in a list of things being important to a quality image, resolution is last.
    the ISF heirarchy of image quality is as follows:
    1. Contrast ratio - Dynamic range
    2. Color saturation
    3. colorimetry
    4. resolution

    That being said, I have a Marantz vps3 Long throw projector for sale. It retails for $16000. I am open to offers, and will include a free calibration with purchase. (My asking price is $5995).
     
  7. RAF

    RAF Lead Actor

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    You can now purchase a 1 chip 720p DLP projector with HDMI input for under $1000 list (the Optoma HD-70) and a 3 chip 1080p LCoS (SXRD) projector with 1080p/24 HDMI input (The Sony VPL-VW50, nicknamed the "Pearl") for under $5000 list which completely rearranges the price/performance landscape of Front Projection. This makes FP eminently affordable for anyone who lusts after a Home Theater and who has the space and the light control in their home. While these two projectors are mentioned for their remarkable price points they are not, by any means, the only options. You can spend more than $1000 for a 720p unit (higher prices gives you even better performance and features.) The same goes for the 1080p units. But the days of spending over $10,000 for a 1 chip FP and over $20,000 for a 3 chip FP are over. And this is great news for the consumer. I saw the "Pearl" in action at CEDIA and came away quite impressed. I also saw JVC's entry into the LCoS (D-ILA) sweepstakes and it was also impressive. However, I'm reserving judgment at this time on the JVC since it was a prototype and not a final product and a lot of questions went unanswered because of this (like, "Does it accept 1080p/24?). Also, the price is up in the air (started at $7999 and moved to $6999 during the show - probably in response to the "Pearl") so it's a moving target.

    A lot of this is being discussed over in our CEDIA 2006 coverage area (the top section on the main forum page) so check it out. We'll probably eventually move the coverage over here once the CEDIA buzz dies down.

    Also, Chris is correct about a common misconception about HDMI. 1080p has been in the spec since the beginning and any form of HDMI (1.0, 1.1, 1.2, 1.2a, 1.3, etc.) is fully capable of transmitting a 1080p signal. The major differences lie in which audio codecs are supported and when. There is some increased video bandwidth in the 1.3 spec (TruColor, etc.) but this is something far in the future for most prosumer products. And even if the plug configuration changes (there's a new HDMI mini-plug for camcorders, etc.) you can be certain that adapters will be available for legacy wires. I had the pleasure of talking at length with Jano Banks of Radiient Technologies (he's the second name on the HDMI patent) and he cleared up a lot of things for me regarding the current state of HDMI compliance and what the industry is doing to improve on this. Once again, I prefer any further discussion on this to remain in the CEDIA 2006 area where I've set up a thread.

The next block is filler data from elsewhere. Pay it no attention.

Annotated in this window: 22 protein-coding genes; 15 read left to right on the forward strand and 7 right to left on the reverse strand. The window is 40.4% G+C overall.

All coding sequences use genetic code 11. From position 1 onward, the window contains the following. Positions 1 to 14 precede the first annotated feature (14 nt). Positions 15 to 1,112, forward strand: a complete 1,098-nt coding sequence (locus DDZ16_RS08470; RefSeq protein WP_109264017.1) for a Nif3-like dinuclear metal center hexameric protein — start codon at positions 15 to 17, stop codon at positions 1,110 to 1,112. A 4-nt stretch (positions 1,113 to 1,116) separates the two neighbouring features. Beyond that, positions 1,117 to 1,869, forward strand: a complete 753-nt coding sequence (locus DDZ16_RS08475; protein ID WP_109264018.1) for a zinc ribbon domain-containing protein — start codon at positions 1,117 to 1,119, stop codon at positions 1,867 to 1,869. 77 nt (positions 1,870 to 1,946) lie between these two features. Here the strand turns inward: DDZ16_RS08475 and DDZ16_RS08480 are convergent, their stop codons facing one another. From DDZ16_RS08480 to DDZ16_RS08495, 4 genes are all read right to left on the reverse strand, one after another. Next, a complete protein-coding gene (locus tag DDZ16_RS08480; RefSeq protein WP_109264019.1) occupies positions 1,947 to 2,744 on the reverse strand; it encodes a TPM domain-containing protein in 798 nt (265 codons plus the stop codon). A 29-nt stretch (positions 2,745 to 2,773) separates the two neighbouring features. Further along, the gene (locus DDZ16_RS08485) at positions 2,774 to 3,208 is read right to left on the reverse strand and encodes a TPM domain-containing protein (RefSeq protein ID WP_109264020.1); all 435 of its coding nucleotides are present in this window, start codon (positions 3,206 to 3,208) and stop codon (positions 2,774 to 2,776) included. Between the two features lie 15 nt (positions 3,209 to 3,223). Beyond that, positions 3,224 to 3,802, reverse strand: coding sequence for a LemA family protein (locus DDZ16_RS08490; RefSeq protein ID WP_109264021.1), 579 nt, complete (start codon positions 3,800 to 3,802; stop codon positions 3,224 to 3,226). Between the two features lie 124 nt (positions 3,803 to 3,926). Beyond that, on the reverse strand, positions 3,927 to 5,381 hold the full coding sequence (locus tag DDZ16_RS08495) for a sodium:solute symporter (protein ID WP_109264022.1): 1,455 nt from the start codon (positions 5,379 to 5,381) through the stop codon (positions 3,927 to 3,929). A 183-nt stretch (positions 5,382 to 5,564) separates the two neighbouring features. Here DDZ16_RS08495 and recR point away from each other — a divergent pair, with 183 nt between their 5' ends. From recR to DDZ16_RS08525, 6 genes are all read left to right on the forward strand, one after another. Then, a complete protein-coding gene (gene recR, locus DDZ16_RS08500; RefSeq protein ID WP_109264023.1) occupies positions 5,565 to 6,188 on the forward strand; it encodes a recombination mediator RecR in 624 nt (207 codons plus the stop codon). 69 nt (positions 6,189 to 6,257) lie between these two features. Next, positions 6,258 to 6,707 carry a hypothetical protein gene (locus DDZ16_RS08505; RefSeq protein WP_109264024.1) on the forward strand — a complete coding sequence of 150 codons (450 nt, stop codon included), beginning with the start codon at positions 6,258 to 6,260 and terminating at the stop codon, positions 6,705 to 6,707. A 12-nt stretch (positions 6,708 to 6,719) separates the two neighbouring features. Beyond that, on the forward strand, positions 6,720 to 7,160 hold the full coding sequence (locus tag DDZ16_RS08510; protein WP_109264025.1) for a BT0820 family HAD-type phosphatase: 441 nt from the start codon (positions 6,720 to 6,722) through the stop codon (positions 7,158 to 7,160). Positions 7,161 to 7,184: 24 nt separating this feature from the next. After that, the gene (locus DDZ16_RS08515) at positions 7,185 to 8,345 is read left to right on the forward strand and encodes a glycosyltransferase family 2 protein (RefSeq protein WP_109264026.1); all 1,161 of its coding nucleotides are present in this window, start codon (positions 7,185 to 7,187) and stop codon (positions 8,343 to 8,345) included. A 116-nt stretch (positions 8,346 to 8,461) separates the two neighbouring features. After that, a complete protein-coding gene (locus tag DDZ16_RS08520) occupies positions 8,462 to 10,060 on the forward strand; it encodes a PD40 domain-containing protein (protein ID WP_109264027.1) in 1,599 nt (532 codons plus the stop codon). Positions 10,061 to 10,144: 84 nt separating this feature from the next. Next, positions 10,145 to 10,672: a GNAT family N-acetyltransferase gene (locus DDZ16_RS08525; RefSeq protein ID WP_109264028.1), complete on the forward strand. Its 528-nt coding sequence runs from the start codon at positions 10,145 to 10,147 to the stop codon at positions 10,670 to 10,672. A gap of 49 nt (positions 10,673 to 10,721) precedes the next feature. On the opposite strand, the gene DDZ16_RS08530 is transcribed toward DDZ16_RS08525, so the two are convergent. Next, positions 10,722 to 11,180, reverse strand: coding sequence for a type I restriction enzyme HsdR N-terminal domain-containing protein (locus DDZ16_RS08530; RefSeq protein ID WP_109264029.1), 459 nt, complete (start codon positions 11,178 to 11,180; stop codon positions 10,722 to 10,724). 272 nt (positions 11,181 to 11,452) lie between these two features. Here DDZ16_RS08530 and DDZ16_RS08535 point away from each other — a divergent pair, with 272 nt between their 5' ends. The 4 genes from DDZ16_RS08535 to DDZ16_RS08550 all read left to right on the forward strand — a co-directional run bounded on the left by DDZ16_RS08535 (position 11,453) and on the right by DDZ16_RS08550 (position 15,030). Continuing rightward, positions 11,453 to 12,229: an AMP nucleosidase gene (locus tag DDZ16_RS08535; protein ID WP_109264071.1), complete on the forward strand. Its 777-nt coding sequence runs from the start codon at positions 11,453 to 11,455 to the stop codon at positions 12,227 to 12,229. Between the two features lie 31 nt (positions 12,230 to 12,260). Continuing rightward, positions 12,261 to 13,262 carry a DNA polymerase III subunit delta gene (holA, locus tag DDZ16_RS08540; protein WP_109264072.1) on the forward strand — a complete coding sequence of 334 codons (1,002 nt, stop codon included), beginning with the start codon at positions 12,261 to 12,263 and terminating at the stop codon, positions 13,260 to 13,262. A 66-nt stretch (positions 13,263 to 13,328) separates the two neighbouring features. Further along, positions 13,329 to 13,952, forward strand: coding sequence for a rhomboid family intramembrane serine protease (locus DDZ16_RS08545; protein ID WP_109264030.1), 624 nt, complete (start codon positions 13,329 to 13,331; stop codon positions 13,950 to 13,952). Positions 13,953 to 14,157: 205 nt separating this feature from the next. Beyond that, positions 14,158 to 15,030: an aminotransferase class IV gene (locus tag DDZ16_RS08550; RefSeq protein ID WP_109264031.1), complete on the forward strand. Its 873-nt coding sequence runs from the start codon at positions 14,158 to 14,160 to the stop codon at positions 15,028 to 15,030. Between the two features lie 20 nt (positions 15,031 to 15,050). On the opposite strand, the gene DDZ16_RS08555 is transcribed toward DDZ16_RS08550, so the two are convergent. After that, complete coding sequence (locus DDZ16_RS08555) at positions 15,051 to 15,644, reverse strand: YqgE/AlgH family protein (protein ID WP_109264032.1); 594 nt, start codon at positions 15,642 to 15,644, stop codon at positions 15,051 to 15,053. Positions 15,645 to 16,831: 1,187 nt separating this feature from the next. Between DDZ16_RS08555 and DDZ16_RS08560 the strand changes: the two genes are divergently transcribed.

8. Roger Mathus

    Roger Mathus Supporting Actor

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    Greg, what will you be replacing the Marantz with ???? I have a Marantz vps2 and I am considering whether to go 1080p.
     
  9. SethH

    SethH Cinematographer

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    I got my info on the connector from an article that says the following:



    Apparently this is incorrect. And I did not mean to imply that HDMI 1.2 cannot transmit 1080p -- it obviously can. However, 1.3 WILL become the standard that will be used in future components and has the additional bandwidth for the increased bit depth.
     
  10. ChrisWiggles

    ChrisWiggles Producer

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    Yes, but there is a HUGE amount of confusion on this topic. Many many people are mistakenly believing that HDMI 1.3 is necessary for various things which it is not at all. There is really not a need for pretty much all consumers to concern themselves with HDMI 1.3 for any reason.